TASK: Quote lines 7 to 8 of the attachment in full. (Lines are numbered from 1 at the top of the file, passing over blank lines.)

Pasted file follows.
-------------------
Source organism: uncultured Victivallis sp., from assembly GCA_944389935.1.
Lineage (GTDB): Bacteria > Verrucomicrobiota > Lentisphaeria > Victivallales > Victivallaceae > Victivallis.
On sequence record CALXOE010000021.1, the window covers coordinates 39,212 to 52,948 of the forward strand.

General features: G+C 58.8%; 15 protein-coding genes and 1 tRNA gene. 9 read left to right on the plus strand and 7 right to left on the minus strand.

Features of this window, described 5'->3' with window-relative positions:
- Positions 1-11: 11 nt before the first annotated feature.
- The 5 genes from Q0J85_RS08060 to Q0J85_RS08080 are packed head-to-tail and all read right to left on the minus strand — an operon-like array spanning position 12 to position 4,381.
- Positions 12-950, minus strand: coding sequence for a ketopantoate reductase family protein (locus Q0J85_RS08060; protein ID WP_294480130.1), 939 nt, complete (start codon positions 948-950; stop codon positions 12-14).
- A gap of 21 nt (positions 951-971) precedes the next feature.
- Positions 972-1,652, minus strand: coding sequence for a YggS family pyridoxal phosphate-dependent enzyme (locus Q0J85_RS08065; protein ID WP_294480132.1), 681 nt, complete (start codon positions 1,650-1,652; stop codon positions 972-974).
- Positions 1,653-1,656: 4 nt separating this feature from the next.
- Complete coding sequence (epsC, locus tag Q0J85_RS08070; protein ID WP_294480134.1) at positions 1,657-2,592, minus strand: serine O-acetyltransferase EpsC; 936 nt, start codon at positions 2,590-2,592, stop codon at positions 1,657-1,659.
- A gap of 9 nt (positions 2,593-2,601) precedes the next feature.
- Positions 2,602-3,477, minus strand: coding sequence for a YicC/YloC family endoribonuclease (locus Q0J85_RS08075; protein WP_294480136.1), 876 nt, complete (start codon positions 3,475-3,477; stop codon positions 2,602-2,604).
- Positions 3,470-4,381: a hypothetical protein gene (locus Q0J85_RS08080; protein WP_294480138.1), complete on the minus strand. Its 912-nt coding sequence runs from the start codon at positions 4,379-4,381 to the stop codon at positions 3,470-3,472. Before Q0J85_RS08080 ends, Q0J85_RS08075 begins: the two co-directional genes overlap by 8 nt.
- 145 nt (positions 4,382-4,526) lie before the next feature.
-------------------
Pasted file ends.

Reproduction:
- The 5 genes from Q0J85_RS08060 to Q0J85_RS08080 are packed head-to-tail and all read right to left on the minus strand — an operon-like array spanning position 12 to position 4,381.
- Positions 12-950, minus strand: coding sequence for a ketopantoate reductase family protein (locus Q0J85_RS08060; protein ID WP_294480130.1), 939 nt, complete (start codon positions 948-950; stop codon positions 12-14).